Rise of the New Left, Breakthrough of Liberals in Country’s Second Largest City...
On 16 May, Croatians elected their representatives in 555 cities and municipalities, 21 regions and the capital Zagreb. Where candidates fell short of an absolute majority (regional presidency, mayoralty or municipal presidency), run-off elections will be held on 30 May.
Voter turnout was mostly between 40 and 50 percent, as it was four years ago, with the number of invalid votes rising to an unusually high seven percent in some regions.
These elections mark the end of a long series of ballots for the time being: in the past 13 years, Croatians have been called to the polls no less than 14 times. If there are no early elections, the next round will not take place for another three years, which would be unusual by Croatian standards.
However, such a longer time window is favourable for the implementation of urgently needed reforms, especially in the area of the economy.
The parties, too, could actually do with such a longer period of programme and organisational strengthening and stabilisation, unhindered by election dates.
Stagnation of HDZ, defeat of the Social Democrats
The two largest parties, the conservative HDZ and the social-democratic SDP got off lightly in these elections, as did the previous flagship of Croatian liberalism – the regional IDS. While the HDZ can cope well with this slip-up in terms of its nationwide position (loss of power in the capital Zagreb, defeat in the war-affected and symbolic city of Vukovar), the SDP has fallen deeply in the electorate’s favour and not only remained insignificant in the three major cities – Zagreb, Split and Osijek – but was also literally swept away in large parts of the regions – such as Slavonia and Dalmatia. As if that were not enough, with the green-left party Možemo! (We can do it!), the SDP has for the first time in its history a real challenger for the leading role in the left political spectrum.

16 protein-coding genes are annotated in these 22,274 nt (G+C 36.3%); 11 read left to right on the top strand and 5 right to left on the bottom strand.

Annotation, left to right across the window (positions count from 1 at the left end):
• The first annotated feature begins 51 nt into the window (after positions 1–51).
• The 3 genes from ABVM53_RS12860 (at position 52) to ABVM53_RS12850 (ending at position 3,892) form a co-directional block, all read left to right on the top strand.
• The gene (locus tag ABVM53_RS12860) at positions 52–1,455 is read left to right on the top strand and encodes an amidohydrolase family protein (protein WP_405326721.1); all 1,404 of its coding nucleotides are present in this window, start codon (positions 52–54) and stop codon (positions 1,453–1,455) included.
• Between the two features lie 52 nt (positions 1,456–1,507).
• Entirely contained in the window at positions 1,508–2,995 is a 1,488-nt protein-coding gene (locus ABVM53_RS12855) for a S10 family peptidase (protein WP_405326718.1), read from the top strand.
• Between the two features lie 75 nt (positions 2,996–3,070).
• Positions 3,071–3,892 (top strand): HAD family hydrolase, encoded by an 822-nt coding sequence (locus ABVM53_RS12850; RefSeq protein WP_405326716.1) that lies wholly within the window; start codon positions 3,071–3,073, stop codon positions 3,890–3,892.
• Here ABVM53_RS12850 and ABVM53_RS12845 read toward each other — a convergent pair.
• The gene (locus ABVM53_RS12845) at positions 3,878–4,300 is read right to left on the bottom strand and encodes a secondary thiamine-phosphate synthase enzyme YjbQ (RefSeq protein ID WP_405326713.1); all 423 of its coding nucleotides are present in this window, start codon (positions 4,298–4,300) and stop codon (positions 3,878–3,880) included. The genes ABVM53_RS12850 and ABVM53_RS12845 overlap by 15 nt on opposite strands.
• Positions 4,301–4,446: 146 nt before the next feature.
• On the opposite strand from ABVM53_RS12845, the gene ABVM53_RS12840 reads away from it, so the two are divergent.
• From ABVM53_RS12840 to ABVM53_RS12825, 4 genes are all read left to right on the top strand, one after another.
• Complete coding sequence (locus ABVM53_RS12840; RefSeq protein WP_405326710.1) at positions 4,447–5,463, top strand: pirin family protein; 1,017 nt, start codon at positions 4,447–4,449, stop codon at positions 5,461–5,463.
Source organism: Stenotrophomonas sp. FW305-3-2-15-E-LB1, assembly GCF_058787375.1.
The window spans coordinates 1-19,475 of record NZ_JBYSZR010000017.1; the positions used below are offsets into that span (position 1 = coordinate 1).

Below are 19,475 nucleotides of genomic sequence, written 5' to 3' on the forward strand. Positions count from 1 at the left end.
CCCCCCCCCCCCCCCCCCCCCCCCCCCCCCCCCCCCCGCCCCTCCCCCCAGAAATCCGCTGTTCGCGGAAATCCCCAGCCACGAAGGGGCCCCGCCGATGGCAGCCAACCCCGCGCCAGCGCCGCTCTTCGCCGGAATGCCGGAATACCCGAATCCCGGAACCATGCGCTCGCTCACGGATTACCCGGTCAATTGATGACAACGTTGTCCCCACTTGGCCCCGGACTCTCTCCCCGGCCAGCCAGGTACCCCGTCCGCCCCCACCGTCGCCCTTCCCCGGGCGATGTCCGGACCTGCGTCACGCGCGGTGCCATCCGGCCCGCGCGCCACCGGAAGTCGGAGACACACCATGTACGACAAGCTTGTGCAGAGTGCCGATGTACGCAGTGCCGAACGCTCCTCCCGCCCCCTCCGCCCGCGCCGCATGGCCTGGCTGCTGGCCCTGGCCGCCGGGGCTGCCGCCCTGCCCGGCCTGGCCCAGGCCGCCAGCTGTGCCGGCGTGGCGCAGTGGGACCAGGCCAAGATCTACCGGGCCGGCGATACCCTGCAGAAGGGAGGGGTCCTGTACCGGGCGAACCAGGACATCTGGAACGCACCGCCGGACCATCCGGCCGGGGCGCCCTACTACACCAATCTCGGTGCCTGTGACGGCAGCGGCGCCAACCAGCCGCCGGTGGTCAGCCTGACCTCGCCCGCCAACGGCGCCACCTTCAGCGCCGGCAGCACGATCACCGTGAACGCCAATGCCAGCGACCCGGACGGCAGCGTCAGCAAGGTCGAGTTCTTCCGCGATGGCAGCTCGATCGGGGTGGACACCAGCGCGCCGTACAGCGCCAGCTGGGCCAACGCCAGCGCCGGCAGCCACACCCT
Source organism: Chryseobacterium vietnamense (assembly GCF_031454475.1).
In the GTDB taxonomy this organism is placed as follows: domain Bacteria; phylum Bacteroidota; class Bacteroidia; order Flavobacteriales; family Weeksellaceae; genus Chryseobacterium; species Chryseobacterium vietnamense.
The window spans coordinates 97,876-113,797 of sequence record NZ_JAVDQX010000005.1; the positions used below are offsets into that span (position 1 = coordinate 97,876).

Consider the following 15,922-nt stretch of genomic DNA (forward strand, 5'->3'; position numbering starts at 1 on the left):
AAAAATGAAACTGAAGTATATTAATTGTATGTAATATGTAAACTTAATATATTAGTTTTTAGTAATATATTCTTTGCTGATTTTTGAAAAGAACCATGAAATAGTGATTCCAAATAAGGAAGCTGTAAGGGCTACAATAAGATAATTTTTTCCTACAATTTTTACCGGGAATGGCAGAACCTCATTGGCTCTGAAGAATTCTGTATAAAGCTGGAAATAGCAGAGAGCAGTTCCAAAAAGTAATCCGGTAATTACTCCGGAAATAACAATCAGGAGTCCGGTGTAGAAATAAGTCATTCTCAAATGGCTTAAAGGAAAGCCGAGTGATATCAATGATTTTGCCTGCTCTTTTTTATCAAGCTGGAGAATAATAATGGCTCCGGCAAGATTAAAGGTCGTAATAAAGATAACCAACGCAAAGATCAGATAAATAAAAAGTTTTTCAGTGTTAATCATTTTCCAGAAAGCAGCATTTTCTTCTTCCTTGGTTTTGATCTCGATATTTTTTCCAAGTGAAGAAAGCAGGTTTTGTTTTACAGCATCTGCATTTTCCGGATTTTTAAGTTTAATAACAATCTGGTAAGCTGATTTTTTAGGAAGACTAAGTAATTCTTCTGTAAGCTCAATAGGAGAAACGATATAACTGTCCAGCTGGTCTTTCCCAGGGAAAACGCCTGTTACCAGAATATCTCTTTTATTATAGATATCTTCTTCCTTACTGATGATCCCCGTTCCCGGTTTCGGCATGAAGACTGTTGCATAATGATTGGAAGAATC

In regional and local elections, it is above all the campaigns in four major cities of the country and at regional level that attract public attention. While the HDZ was able to defend its power in twelve of the thirteen regions previously dominated by conservatives, the results in Zagreb, Split, Rijeka and Osijek were very mixed.
In Zagreb, for example, Tomislav Tomašević of Možemo! was able to achieve 45.15 percent of the votes in the race for the mayor’s position thanks to an anti-corruption and transparency agenda for the administration, and is now the clear favourite for the run-off. His opponent, the right-wing populist Miroslav Škoro, only achieved the second-best result with 12.16 percent. Možemo! missed the absolute majority in the city assembly by one mandate, which should make it more difficult to deal with numerous problems, especially regarding the reconstruction of the city after the earthquake in March 2020.
In the former stronghold of the Social Democrats, Rijeka, a new victory of this party is on the horizon. If this does not happen, a change at the top of the party is very likely in the near future.